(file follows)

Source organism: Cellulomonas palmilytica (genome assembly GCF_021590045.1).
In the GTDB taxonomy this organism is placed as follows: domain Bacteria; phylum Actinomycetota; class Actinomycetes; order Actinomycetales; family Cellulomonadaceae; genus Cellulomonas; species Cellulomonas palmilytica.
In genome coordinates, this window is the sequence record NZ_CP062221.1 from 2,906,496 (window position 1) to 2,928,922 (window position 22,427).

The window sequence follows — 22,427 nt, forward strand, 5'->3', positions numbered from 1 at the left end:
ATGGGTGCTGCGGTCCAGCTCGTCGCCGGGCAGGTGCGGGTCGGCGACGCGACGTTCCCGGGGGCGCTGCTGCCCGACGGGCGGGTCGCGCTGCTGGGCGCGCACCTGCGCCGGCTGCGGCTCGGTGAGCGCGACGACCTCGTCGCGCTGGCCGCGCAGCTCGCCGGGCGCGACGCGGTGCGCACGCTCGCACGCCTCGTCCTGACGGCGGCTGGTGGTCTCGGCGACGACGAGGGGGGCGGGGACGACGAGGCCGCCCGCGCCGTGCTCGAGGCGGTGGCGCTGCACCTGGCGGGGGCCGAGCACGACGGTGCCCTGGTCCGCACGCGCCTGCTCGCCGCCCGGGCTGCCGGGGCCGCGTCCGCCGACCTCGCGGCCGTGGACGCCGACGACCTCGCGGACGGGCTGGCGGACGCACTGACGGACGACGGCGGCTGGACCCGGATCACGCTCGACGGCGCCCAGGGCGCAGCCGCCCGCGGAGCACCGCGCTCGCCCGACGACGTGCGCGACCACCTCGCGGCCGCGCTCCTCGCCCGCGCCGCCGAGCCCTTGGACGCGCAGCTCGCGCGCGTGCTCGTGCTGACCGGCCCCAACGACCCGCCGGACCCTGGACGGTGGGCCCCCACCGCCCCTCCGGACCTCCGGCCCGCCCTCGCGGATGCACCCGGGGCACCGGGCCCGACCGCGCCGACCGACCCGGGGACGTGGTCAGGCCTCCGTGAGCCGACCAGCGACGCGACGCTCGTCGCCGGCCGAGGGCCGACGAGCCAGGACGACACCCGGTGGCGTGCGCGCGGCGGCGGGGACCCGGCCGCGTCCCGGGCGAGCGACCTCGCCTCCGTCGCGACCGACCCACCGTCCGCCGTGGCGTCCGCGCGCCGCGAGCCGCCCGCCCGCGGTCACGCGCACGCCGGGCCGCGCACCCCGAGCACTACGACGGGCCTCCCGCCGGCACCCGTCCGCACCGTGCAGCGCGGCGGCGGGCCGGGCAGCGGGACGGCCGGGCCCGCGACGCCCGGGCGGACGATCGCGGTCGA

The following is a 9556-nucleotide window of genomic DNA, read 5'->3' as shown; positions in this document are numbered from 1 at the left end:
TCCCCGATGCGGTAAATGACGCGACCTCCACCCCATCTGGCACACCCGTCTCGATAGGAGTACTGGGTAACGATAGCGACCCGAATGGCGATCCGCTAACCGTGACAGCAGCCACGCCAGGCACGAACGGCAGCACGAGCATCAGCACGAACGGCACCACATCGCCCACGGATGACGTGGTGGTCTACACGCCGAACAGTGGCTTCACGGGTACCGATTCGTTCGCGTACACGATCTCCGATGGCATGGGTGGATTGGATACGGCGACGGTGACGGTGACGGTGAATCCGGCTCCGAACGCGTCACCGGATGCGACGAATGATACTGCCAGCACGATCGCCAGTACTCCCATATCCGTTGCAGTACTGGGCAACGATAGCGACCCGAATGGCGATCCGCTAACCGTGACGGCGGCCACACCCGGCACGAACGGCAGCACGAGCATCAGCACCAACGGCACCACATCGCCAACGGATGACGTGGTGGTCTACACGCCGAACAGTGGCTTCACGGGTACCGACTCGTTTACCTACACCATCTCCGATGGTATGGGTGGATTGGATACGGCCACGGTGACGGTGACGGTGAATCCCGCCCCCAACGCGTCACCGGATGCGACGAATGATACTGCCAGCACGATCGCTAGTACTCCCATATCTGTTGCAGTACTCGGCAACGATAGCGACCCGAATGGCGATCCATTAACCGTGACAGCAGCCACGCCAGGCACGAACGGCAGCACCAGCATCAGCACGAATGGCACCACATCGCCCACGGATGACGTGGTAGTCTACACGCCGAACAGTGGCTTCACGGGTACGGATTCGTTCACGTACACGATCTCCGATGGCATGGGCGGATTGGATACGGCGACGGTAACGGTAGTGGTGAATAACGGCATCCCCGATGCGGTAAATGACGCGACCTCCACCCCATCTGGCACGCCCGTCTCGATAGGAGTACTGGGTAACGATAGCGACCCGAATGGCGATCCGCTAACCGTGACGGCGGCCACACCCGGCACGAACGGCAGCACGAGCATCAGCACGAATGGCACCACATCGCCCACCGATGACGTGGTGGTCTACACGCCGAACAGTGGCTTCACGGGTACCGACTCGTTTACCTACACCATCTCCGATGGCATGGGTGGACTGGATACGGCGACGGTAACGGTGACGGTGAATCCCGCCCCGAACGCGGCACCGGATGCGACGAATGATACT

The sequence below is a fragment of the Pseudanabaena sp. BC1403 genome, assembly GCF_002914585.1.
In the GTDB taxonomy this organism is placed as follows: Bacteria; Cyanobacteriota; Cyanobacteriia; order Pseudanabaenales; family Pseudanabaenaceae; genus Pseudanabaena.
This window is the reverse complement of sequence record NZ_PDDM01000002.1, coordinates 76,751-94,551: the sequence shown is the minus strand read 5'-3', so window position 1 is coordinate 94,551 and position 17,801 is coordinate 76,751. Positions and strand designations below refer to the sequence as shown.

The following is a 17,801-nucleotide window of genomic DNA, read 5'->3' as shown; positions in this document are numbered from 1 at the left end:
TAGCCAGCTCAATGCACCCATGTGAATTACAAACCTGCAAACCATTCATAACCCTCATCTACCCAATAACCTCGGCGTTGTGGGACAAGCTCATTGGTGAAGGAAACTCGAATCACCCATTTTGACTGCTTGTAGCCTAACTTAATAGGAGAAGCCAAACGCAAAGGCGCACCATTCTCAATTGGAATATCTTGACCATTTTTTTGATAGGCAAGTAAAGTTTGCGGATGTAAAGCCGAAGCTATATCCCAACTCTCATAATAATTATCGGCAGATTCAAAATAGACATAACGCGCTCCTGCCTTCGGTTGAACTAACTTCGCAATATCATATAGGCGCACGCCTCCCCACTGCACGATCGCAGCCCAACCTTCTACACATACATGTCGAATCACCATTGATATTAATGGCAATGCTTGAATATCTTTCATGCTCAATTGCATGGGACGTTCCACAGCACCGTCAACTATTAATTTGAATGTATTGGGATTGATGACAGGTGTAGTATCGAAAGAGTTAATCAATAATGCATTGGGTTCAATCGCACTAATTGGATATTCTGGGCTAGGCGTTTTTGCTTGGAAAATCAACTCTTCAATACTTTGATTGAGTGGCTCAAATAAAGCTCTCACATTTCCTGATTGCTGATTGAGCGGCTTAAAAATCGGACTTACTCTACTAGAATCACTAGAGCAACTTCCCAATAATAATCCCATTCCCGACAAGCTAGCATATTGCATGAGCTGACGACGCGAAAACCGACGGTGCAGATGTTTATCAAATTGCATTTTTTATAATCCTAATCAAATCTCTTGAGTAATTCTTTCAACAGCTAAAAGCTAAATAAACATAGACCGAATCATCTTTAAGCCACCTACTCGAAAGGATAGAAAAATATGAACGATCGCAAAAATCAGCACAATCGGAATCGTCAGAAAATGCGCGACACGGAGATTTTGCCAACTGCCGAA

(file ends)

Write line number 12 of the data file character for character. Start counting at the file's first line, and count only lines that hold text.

TAGCCAGCTCAATGCACCCATGTGAATTACAAACCTGCAAACCATTCATAACCCTCATCTACCCAATAACCTCGGCGTTGTGGGACAAGCTCATTGGTGAAGGAAACTCGAATCACCCATTTTGACTGCTTGTAGCCTAACTTAATAGGAGAAGCCAAACGCAAAGGCGCACCATTCTCAATTGGAATATCTTGACCATTTTTTTGATAGGCAAGTAAAGTTTGCGGATGTAAAGCCGAAGCTATATCCCAACTCTCATAATAATTATCGGCAGATTCAAAATAGACATAACGCGCTCCTGCCTTCGGTTGAACTAACTTCGCAATATCATATAGGCGCACGCCTCCCCACTGCACGATCGCAGCCCAACCTTCTACACATACATGTCGAATCACCATTGATATTAATGGCAATGCTTGAATATCTTTCATGCTCAATTGCATGGGACGTTCCACAGCACCGTCAACTATTAATTTGAATGTATTGGGATTGATGACAGGTGTAGTATCGAAAGAGTTAATCAATAATGCATTGGGTTCAATCGCACTAATTGGATATTCTGGGCTAGGCGTTTTTGCTTGGAAAATCAACTCTTCAATACTTTGATTGAGTGGCTCAAATAAAGCTCTCACATTTCCTGATTGCTGATTGAGCGGCTTAAAAATCGGACTTACTCTACTAGAATCACTAGAGCAACTTCCCAATAATAATCCCATTCCCGACAAGCTAGCATATTGCATGAGCTGACGACGCGAAAACCGACGGTGCAGATGTTTATCAAATTGCATTTTTTATAATCCTAATCAAATCTCTTGAGTAATTCTTTCAACAGCTAAAAGCTAAATAAACATAGACCGAATCATCTTTAAGCCACCTACTCGAAAGGATAGAAAAATATGAACGATCGCAAAAATCAGCACAATCGGAATCGTCAGAAAATGCGCGACACGGAGATTTTGCCAACTGCCGAA